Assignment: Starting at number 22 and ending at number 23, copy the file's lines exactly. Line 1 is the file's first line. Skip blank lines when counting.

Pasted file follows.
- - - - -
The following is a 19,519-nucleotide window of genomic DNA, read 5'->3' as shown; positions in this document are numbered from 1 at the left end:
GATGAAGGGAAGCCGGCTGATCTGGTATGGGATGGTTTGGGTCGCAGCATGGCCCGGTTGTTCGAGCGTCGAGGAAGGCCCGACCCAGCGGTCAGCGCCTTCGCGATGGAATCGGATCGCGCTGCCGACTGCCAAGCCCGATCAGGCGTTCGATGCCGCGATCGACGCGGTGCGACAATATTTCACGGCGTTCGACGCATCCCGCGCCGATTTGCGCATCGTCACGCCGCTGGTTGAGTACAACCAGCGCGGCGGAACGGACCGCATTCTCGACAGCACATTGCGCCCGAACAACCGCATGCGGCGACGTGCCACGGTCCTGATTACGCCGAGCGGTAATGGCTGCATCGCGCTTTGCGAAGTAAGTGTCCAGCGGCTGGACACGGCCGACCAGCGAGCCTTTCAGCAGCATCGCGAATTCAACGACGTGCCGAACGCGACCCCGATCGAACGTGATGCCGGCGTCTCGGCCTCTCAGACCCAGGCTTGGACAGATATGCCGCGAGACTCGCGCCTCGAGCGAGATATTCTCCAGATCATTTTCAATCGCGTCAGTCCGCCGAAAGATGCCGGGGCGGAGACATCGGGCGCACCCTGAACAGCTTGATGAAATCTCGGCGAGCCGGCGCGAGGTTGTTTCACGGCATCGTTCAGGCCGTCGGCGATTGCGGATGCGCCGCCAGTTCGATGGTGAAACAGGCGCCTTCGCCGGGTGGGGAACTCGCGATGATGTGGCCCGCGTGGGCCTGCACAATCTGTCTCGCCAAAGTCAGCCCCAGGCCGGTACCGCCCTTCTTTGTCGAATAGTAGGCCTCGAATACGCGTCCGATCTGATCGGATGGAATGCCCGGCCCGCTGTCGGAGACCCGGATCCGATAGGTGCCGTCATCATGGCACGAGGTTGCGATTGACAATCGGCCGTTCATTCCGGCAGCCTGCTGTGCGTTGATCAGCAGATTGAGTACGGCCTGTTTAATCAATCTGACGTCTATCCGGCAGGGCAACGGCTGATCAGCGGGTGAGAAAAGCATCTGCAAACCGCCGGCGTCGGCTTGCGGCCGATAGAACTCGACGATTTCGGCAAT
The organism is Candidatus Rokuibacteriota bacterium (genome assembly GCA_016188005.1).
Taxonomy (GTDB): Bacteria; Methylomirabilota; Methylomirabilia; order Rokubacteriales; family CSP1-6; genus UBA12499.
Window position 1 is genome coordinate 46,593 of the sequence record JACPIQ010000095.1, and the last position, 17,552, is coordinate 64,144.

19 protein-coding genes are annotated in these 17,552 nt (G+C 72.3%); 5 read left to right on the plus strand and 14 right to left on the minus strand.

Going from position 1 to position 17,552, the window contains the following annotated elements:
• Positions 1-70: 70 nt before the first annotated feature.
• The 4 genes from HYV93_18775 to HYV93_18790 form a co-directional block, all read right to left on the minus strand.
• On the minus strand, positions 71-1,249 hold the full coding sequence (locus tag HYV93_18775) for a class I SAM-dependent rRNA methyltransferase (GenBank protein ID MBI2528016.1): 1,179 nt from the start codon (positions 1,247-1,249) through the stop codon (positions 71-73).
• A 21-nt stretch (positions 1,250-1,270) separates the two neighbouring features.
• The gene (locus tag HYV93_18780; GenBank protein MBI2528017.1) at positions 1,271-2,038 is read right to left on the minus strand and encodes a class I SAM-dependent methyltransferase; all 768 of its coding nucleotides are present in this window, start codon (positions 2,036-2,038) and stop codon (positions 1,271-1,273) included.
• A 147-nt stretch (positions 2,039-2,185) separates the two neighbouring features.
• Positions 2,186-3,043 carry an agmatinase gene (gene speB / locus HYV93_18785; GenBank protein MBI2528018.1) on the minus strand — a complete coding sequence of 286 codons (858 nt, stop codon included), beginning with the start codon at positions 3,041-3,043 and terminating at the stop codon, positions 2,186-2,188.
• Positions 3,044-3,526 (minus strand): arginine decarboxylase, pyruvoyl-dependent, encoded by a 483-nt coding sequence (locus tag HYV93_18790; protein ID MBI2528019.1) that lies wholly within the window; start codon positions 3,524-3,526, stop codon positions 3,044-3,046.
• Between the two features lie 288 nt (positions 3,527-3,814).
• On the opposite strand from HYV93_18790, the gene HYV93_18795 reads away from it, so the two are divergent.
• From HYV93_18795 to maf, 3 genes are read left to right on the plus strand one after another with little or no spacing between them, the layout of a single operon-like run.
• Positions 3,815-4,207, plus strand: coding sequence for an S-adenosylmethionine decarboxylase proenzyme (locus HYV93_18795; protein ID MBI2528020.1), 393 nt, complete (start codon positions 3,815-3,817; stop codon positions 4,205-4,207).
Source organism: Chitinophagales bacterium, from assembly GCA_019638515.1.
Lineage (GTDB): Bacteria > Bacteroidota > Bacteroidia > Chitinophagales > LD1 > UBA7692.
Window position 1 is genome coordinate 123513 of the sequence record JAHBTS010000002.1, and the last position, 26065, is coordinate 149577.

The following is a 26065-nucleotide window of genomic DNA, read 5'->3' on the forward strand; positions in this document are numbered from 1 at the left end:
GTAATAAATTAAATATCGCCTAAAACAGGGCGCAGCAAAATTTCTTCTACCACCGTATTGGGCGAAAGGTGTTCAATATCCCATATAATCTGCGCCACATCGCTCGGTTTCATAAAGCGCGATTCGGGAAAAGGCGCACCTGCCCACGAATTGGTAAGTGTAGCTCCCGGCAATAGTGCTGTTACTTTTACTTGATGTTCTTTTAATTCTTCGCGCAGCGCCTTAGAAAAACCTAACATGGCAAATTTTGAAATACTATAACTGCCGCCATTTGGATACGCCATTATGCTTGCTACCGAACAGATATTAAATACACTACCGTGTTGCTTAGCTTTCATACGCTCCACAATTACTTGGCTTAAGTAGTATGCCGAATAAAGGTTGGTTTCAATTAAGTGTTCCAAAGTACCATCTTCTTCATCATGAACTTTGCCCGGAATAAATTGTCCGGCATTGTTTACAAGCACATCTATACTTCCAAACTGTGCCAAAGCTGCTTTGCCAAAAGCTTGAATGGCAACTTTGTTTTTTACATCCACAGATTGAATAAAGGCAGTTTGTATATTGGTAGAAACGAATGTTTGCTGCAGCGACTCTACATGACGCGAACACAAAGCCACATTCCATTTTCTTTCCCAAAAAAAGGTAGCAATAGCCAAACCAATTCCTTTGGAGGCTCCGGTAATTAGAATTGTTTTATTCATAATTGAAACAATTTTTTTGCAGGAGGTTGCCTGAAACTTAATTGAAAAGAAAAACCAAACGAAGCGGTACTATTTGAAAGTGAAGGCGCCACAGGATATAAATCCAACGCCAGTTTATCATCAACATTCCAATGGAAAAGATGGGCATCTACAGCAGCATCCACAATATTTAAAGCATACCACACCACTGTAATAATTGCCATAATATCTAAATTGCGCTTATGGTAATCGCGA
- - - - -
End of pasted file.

Window position 1 is genome coordinate 123513 of the sequence record JAHBTS010000002.1, and the last position, 26065, is coordinate 149577.

The following is a 26065-nucleotide window of genomic DNA, read 5'->3' on the forward strand; positions in this document are numbered from 1 at the left end: